The findings –that people in therapy developed more hope for the future, became more productive in their agricultural labor, and were more willing to pay school fees for their children – exceeded Verdeli’s expectations. She had been worried at the outset, she says: “Who are we to intervene? Is this colonial? Shouldn’t we be addressing poverty and war instead? Can we really do a rigorous trial?” Instead she came away with a very different conclusion: “No mental health, no development.”

Claudia Cohen, TC Lecturer and Associate Director of the International Center for Cooperation and Conflict Resolution (ICCCR), described work that the ICCCR is doing with the Fortune Academy, in Harlem, which provides wraparound support to formerly incarcerated individuals.  Here too, careful attention to the setting is crucial, Cohen said. Along with such techniques as careful listening and separating the problem from the person, understanding conflict styles and the way conflict gets expressed in different cultures – even those within neighborhoods or schools -- is a step toward resolving and preventing it.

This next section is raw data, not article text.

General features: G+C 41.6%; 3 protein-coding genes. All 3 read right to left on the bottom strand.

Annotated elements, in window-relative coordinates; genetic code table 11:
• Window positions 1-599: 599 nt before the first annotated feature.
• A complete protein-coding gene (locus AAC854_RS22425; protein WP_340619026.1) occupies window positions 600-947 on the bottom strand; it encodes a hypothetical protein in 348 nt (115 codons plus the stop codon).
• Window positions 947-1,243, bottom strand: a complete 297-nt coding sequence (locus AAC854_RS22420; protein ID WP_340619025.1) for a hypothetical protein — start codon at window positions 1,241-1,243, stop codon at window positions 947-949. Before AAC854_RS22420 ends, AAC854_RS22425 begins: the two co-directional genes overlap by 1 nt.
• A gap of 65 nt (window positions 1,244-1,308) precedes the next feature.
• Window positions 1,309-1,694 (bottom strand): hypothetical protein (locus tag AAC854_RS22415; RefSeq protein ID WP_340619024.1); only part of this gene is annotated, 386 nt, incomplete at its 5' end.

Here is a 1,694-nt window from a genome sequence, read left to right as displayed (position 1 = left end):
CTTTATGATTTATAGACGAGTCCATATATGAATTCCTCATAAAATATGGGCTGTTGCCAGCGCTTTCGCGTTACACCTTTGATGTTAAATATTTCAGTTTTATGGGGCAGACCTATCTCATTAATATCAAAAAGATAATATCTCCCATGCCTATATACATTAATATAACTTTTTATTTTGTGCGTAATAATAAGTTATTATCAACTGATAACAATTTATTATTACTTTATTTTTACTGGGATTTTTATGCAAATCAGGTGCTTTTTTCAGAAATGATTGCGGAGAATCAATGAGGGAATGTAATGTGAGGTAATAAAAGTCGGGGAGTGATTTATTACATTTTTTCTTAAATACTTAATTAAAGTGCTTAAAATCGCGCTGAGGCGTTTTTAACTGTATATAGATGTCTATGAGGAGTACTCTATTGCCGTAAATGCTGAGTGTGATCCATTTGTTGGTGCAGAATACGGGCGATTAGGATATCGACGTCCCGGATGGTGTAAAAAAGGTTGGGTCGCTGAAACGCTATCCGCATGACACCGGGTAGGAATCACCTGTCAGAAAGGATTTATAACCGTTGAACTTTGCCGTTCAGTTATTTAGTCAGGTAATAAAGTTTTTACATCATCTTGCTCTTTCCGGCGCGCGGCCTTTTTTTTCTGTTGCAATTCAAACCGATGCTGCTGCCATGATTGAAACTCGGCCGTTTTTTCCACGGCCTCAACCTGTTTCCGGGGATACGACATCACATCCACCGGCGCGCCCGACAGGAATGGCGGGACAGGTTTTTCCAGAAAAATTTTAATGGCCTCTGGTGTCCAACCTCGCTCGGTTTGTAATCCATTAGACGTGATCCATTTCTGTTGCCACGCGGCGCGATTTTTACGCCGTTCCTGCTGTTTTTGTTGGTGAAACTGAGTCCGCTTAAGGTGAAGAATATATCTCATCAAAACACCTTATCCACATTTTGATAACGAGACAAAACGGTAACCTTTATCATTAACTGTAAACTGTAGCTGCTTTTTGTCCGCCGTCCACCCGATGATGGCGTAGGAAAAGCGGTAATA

“We’re working with them to allow people who come from cultures of violence to learn skills of non-violence,” Cohen said. Integral part of the project is to form a community of shared learning between TC, the academy, and its clients.

Conflict does not always have to end up in destruction, Cohen said. As if to echo this, George Bonanno, Professor of Psychology and Education and Professor of Clinical Psychology, shared key findings of his long-standing program of research on resilience. “Bad things” happen frequently, Bonanno said, and what is remarkable is how often we weather them. “Over the course of a life span, almost everyone faces the death of loved ones, and most people are exposed to one or several violent or life-threatening events. They can be devastating and disturbing, but we often survive them quite well.”

People affected by a particular event or type of adversity typically display one of three response patterns, Bonanno said. One is a chronic, severe adverse effect; another is an adverse effect that gradually decreases over time; and the third is a lesser effect that never becomes severe. That third, “minimal-impact, resilient outcome” typically describes a majority of the affected population, and sometimes up to two-thirds.

So what explains resilience? There is no simple explanation, Bonanno said. “Resilience is not informed by one or two things. There are likely many different routes to the same end.”